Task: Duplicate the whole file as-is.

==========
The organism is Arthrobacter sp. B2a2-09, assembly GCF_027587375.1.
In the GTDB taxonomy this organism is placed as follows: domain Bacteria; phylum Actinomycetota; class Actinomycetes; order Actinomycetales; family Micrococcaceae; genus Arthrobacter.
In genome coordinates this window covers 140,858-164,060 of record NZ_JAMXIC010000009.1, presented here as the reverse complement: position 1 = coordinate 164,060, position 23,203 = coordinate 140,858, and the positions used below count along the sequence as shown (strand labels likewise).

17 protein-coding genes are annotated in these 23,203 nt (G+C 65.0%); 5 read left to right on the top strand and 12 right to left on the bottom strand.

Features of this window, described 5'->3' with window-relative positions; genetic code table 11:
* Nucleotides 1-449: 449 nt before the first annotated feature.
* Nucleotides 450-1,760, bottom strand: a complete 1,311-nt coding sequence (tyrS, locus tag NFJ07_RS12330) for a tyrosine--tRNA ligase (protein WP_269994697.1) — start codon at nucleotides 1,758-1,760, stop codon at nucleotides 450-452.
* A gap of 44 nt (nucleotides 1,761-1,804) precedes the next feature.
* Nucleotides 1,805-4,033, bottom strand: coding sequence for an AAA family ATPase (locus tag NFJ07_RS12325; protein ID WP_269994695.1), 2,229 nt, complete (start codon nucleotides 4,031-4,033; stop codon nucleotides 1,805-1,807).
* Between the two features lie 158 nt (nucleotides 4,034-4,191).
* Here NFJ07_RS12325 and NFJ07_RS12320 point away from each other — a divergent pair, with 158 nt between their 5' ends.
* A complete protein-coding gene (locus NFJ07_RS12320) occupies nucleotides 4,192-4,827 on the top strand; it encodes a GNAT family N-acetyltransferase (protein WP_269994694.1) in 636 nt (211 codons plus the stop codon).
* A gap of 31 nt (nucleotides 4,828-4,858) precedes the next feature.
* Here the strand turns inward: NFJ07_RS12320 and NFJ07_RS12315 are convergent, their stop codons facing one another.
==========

The organism is Arthrobacter sp. B2a2-09, assembly GCF_027587375.1.
In the GTDB taxonomy this organism is placed as follows: domain Bacteria; phylum Actinomycetota; class Actinomycetes; order Actinomycetales; family Micrococcaceae; genus Arthrobacter.
In genome coordinates this window covers 140,858-164,060 of record NZ_JAMXIC010000009.1, presented here as the reverse complement: position 1 = coordinate 164,060, position 23,203 = coordinate 140,858, and the positions used below count along the sequence as shown (strand labels likewise).

17 protein-coding genes are annotated in these 23,203 nt (G+C 65.0%); 5 read left to right on the top strand and 12 right to left on the bottom strand.

Features of this window, described 5'->3' with window-relative positions; genetic code table 11:
* Nucleotides 1-449: 449 nt before the first annotated feature.
* Nucleotides 450-1,760, bottom strand: a complete 1,311-nt coding sequence (tyrS, locus tag NFJ07_RS12330) for a tyrosine--tRNA ligase (protein WP_269994697.1) — start codon at nucleotides 1,758-1,760, stop codon at nucleotides 450-452.
* A gap of 44 nt (nucleotides 1,761-1,804) precedes the next feature.
* Nucleotides 1,805-4,033, bottom strand: coding sequence for an AAA family ATPase (locus tag NFJ07_RS12325; protein ID WP_269994695.1), 2,229 nt, complete (start codon nucleotides 4,031-4,033; stop codon nucleotides 1,805-1,807).
* Between the two features lie 158 nt (nucleotides 4,034-4,191).
* Here NFJ07_RS12325 and NFJ07_RS12320 point away from each other — a divergent pair, with 158 nt between their 5' ends.
* A complete protein-coding gene (locus NFJ07_RS12320) occupies nucleotides 4,192-4,827 on the top strand; it encodes a GNAT family N-acetyltransferase (protein WP_269994694.1) in 636 nt (211 codons plus the stop codon).
* A gap of 31 nt (nucleotides 4,828-4,858) precedes the next feature.
* Here the strand turns inward: NFJ07_RS12320 and NFJ07_RS12315 are convergent, their stop codons facing one another.